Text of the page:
Sonia Mangan started her new role as Chief Executive of Carers Support West Sussex in July 2019. In her first blog post, Sonia talks about what her first few weeks in post have been like.
Good to be able to talk with you albeit virtually – especially as when you start a new job your task in the first few weeks is to listen and understand.
This is my fifth charity Chief Executive job but only my second in the lovely south east. The charities I have lead before have been working with and for older people, people with sight problems and people with mental health problems. I know that it is important to listen to what people have to say and to act consistently and constantly based on what you have heard and understood.
The focus of my discussions so far with the many and varied staff and volunteer teams we have has been to establish from them what is valued; what we need to do more of; and/or what we need to do differently.
The overwhelming value that comes across is the passion and compassion our teams have for the work we do, who we do it with and for and how we do it.
We are the first port of call for many people across this county who support family, friends, neighbours and partners as they navigate their lives through tricky emotional or physical issues. There are almost 90,000 carers in this county and we are supporting, caring and loving people every day who are living with a range of life-limiting conditions and are doing that willingly. What we know is that sometimes they need someone to be there for them to help with some of the difficult circumstances they find themselves in.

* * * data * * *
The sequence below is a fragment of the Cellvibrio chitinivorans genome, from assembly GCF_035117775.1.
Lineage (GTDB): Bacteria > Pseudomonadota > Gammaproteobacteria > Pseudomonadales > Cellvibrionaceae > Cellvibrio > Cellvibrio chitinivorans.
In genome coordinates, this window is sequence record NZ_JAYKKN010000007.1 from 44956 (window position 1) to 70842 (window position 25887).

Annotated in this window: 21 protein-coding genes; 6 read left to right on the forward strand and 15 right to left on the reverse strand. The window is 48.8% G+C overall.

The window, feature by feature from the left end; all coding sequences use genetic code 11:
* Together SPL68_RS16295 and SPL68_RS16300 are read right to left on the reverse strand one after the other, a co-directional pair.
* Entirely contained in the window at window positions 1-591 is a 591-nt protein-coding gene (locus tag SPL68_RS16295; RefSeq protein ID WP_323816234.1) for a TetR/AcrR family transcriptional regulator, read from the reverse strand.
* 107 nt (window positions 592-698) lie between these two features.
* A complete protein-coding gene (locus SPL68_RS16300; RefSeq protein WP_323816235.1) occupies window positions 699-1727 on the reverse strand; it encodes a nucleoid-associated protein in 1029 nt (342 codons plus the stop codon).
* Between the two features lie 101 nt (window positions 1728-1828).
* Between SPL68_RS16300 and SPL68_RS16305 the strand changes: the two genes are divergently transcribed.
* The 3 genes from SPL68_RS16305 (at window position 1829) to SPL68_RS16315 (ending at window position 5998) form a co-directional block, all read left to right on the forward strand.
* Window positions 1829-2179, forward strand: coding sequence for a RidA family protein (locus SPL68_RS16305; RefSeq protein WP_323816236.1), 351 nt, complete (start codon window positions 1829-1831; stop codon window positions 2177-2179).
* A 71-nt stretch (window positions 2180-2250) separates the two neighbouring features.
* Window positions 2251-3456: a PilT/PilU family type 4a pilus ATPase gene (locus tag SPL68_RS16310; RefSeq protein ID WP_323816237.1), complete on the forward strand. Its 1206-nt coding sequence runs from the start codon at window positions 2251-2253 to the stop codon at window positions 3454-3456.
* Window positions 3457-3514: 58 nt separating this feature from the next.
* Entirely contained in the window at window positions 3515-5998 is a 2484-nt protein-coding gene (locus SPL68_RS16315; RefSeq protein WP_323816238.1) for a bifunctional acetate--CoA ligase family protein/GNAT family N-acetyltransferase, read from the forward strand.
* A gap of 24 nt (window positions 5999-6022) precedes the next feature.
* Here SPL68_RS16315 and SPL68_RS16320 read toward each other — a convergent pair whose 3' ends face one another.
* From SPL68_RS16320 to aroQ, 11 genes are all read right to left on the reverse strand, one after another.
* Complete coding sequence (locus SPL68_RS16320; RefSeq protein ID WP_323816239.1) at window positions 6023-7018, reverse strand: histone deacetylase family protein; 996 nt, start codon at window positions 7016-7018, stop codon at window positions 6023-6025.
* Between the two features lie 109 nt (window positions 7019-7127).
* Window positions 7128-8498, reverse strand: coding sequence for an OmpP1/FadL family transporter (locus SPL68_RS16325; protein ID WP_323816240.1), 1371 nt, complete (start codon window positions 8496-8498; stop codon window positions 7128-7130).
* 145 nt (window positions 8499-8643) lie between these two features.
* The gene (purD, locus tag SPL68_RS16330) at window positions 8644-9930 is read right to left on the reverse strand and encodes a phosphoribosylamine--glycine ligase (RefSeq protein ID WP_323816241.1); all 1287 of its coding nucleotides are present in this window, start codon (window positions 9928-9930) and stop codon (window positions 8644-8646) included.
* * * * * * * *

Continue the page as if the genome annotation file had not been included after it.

I have heard so many stories of how our team of staff and volunteers make a difference to the lives of carers every day and I am very proud to say I am now part of that team.
Over the coming months I will be talking with carers directly, responding to the outcomes of our recent residents survey, considering the outcomes of the survey that West Sussex County Council did two years ago about what carers value from services that support them and looking nationally at outcomes of the recent State of Caring Survey 2019.
On that last one nearly 8,000 people from across the UK responded and of those :
20% also have childcare responsibilities for a non-disabled child under 18.
39% are in paid work. Of those, 47% work full-time and 53% part-time.
31% have been caring for 15 years or more,15% for between 10–14 years, 24% for 5–9 years, 26% for 1–4 years and just 4% have been caring for less than one year.
46% care for 90 or more hours every week, while 17% care for 50–89 hours, 23% care for 20–49 hours and 13% care for 1–19 hours a week.
Most (74%) care for one person, 20% care for two people, 5% for three people and 2% care for four or more people.